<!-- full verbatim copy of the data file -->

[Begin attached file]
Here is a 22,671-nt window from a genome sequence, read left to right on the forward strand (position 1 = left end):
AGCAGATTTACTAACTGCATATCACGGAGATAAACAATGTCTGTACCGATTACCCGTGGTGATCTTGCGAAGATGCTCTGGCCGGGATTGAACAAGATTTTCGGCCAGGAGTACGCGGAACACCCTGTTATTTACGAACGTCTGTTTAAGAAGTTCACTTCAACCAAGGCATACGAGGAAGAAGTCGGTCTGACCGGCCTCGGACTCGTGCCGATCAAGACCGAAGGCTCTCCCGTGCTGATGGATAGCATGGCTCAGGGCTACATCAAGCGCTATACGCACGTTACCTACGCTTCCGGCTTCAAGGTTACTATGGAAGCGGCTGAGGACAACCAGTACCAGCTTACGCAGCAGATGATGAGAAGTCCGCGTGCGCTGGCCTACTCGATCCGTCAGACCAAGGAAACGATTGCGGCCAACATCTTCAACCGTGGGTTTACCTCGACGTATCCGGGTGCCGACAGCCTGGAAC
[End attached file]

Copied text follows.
Here is a 22,671-nt window from a genome sequence, read left to right on the forward strand (position 1 = left end):
AGCAGATTTACTAACTGCATATCACGGAGATAAACAATGTCTGTACCGATTACCCGTGGTGATCTTGCGAAGATGCTCTGGCCGGGATTGAACAAGATTTTCGGCCAGGAGTACGCGGAACACCCTGTTATTTACGAACGTCTGTTTAAGAAGTTCACTTCAACCAAGGCATACGAGGAAGAAGTCGGTCTGACCGGCCTCGGACTCGTGCCGATCAAGACCGAAGGCTCTCCCGTGCTGATGGATAGCATGGCTCAGGGCTACATCAAGCGCTATACGCACGTTACCTACGCTTCCGGCTTCAAGGTTACTATGGAAGCGGCTGAGGACAACCAGTACCAGCTTACGCAGCAGATGATGAGAAGTCCGCGTGCGCTGGCCTACTCGATCCGTCAGACCAAGGAAACGATTGCGGCCAACATCTTCAACCGTGGGTTTACCTCGACGTATCCGGGTGCCGACAGCCTGGAAC